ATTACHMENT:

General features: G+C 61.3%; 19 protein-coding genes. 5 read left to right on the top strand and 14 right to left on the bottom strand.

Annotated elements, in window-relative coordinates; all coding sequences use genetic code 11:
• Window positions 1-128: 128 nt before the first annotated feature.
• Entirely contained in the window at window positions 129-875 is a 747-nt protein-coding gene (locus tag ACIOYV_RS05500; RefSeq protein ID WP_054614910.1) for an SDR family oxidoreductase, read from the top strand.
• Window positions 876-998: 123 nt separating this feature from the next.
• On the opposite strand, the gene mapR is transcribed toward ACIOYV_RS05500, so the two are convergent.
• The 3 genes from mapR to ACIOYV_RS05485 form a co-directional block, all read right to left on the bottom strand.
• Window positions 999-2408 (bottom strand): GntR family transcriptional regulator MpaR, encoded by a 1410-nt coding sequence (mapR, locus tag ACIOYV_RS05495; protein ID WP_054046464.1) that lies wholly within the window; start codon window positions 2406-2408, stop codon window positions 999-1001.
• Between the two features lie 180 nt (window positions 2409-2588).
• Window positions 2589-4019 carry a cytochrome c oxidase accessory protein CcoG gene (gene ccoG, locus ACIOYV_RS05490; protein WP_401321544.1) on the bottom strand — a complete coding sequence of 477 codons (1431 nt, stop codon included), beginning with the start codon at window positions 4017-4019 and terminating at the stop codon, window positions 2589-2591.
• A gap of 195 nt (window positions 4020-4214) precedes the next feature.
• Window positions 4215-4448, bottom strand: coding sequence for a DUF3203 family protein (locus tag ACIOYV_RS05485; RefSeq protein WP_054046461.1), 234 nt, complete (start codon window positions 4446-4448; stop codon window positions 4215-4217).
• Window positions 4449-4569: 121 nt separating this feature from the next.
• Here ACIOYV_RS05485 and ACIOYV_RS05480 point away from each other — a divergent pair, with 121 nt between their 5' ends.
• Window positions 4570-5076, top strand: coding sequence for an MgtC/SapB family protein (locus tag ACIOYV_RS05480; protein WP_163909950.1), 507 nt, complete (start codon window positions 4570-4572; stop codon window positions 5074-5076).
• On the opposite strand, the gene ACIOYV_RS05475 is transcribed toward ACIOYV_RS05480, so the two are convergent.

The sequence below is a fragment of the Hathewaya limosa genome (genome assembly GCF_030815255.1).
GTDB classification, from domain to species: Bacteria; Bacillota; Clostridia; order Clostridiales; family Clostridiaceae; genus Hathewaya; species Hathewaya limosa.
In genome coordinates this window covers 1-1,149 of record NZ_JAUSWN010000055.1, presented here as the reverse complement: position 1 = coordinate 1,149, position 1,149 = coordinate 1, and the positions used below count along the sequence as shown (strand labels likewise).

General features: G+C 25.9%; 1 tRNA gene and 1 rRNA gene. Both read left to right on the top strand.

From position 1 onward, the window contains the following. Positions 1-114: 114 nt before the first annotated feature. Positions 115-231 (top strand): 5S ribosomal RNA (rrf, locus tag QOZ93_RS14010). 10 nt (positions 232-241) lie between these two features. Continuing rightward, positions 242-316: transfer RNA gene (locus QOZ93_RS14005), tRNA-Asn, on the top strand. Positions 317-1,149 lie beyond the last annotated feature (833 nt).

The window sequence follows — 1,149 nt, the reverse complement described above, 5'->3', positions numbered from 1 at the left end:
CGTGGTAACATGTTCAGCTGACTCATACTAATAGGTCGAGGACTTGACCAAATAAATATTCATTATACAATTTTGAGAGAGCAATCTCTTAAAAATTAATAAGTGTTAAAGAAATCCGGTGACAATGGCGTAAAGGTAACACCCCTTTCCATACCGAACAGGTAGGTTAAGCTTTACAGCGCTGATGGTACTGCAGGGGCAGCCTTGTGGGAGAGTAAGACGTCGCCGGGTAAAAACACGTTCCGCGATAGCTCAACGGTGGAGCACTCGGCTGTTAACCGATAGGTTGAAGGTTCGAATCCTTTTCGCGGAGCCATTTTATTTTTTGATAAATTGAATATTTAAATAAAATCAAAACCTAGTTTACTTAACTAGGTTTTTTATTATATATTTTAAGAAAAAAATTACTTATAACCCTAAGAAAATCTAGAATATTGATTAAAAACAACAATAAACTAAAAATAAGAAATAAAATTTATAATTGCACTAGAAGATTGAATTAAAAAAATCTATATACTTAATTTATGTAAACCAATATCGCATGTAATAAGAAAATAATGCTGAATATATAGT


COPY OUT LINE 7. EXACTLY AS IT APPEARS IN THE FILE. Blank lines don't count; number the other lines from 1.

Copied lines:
• The 3 genes from mapR to ACIOYV_RS05485 form a co-directional block, all read right to left on the bottom strand.